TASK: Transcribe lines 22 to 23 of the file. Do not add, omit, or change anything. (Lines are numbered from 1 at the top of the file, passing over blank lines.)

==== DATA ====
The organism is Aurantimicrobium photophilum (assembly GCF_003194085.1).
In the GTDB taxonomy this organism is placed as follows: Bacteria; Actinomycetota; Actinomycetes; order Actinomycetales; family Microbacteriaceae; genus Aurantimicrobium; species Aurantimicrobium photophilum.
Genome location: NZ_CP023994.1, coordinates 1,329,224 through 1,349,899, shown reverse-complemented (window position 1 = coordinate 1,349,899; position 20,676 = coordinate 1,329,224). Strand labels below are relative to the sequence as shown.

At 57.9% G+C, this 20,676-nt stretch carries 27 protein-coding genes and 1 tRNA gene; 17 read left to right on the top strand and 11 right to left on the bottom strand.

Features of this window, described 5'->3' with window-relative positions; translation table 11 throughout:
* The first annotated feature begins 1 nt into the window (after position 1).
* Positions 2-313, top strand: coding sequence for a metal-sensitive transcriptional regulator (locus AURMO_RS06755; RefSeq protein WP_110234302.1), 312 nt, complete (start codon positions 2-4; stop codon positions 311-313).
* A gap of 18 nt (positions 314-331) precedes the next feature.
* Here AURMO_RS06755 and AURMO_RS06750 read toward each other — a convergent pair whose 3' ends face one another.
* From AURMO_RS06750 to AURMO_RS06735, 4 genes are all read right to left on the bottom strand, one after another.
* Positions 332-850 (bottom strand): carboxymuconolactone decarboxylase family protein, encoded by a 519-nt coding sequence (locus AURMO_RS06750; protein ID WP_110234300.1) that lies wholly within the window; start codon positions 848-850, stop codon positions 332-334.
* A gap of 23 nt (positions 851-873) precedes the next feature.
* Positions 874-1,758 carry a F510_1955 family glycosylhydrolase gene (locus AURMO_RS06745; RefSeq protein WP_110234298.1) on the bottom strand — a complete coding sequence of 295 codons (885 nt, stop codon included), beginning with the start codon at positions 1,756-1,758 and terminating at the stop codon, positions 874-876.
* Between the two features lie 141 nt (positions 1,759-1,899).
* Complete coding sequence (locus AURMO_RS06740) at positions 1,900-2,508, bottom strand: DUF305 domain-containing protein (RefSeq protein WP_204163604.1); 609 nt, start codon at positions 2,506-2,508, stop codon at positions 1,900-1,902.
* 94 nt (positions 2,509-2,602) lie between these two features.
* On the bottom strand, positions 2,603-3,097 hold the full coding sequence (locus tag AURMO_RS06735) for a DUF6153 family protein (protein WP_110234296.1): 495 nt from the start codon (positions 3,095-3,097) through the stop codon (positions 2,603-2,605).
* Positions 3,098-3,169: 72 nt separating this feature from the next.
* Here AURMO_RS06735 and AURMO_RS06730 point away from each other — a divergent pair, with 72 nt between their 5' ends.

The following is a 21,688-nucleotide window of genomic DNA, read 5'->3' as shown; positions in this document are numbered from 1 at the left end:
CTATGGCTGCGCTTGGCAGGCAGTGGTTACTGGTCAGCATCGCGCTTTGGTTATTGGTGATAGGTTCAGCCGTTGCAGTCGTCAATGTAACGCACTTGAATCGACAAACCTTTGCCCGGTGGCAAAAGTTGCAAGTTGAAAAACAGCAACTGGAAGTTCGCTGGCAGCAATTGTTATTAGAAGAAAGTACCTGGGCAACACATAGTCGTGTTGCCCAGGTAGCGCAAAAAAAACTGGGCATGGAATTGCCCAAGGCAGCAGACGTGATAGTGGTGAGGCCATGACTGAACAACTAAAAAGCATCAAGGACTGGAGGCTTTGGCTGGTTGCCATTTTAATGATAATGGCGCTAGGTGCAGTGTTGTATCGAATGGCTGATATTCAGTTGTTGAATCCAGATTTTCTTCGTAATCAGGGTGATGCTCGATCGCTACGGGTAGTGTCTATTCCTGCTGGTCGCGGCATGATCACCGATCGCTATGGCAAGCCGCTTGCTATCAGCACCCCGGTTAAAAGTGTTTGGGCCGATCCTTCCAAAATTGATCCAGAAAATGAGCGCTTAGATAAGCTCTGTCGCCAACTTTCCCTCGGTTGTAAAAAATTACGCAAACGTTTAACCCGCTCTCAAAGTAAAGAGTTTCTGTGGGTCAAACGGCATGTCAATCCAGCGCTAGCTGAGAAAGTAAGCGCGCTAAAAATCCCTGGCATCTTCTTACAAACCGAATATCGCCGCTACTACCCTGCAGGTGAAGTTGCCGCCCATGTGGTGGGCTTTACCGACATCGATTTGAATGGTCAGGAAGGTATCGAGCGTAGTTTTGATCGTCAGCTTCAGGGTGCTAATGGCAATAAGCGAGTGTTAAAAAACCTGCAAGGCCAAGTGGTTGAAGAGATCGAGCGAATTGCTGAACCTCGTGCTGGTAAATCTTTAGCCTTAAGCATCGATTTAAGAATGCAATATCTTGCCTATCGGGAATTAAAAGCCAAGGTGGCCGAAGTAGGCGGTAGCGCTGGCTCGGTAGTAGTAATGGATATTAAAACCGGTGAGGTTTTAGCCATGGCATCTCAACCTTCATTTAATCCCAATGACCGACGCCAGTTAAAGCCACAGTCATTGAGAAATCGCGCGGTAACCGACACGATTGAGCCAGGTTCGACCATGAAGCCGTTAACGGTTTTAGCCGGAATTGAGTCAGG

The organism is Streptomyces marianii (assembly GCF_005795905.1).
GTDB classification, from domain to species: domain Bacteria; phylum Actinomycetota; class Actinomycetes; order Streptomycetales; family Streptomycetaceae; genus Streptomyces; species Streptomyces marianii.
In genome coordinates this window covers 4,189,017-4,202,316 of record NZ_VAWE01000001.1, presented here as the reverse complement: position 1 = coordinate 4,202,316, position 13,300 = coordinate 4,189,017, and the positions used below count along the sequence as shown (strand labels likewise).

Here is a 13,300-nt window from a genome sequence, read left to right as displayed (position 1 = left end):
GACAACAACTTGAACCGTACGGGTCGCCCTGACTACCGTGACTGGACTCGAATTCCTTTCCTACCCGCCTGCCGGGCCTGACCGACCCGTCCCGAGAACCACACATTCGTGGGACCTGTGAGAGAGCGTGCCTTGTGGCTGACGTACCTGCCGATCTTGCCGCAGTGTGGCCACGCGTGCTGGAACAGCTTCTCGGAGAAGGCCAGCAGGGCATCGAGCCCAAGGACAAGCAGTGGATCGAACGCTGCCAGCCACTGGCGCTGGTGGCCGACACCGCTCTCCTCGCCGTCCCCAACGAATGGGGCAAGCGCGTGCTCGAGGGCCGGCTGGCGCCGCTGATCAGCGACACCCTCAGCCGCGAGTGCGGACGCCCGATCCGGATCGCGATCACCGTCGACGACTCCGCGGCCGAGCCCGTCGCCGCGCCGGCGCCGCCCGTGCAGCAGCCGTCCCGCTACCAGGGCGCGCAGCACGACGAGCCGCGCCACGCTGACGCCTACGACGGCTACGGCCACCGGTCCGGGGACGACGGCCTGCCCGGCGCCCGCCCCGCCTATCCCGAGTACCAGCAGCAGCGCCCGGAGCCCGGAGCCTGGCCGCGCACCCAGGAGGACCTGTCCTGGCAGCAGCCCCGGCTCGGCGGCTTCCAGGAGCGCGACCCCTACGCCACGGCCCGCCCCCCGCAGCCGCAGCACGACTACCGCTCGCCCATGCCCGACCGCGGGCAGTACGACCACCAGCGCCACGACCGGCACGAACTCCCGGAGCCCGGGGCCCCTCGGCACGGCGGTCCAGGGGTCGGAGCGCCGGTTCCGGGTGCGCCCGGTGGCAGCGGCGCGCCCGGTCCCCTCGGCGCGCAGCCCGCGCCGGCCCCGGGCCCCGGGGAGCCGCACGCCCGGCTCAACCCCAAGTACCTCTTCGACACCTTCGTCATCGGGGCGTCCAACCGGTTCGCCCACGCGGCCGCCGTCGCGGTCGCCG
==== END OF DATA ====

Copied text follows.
The organism is Streptomyces marianii (assembly GCF_005795905.1).
GTDB classification, from domain to species: domain Bacteria; phylum Actinomycetota; class Actinomycetes; order Streptomycetales; family Streptomycetaceae; genus Streptomyces; species Streptomyces marianii.